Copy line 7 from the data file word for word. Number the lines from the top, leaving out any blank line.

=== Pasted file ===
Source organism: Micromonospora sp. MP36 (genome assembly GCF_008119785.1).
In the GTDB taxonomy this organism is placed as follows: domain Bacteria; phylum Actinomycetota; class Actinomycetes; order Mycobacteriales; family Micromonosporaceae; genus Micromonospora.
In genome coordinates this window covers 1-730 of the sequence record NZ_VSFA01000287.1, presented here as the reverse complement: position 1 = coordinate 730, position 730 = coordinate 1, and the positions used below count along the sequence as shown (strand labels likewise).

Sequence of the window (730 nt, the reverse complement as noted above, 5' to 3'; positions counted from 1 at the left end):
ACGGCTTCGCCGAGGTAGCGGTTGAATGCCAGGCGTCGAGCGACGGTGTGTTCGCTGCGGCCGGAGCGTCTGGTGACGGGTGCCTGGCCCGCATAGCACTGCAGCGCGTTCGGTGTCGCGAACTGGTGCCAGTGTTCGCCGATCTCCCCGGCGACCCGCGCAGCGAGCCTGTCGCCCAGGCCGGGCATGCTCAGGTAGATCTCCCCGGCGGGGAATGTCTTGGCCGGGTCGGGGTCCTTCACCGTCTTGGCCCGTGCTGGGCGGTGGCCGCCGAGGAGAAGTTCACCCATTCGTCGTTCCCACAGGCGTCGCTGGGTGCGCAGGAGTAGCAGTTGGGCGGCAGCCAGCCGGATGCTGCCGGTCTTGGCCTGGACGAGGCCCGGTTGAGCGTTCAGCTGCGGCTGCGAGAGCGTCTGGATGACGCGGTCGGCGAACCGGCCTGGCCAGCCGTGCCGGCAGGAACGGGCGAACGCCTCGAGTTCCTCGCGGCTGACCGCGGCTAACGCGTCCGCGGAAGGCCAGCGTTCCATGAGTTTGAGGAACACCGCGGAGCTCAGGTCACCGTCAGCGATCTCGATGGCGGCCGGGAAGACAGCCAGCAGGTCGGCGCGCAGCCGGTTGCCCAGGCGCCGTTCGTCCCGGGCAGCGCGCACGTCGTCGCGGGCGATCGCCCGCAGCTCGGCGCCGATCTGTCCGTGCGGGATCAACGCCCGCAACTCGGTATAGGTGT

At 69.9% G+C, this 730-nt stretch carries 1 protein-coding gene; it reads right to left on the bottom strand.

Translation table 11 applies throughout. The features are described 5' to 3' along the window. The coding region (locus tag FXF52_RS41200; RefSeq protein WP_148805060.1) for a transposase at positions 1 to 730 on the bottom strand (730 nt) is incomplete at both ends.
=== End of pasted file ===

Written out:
Translation table 11 applies throughout. The features are described 5' to 3' along the window. The coding region (locus tag FXF52_RS41200; RefSeq protein WP_148805060.1) for a transposase at positions 1 to 730 on the bottom strand (730 nt) is incomplete at both ends.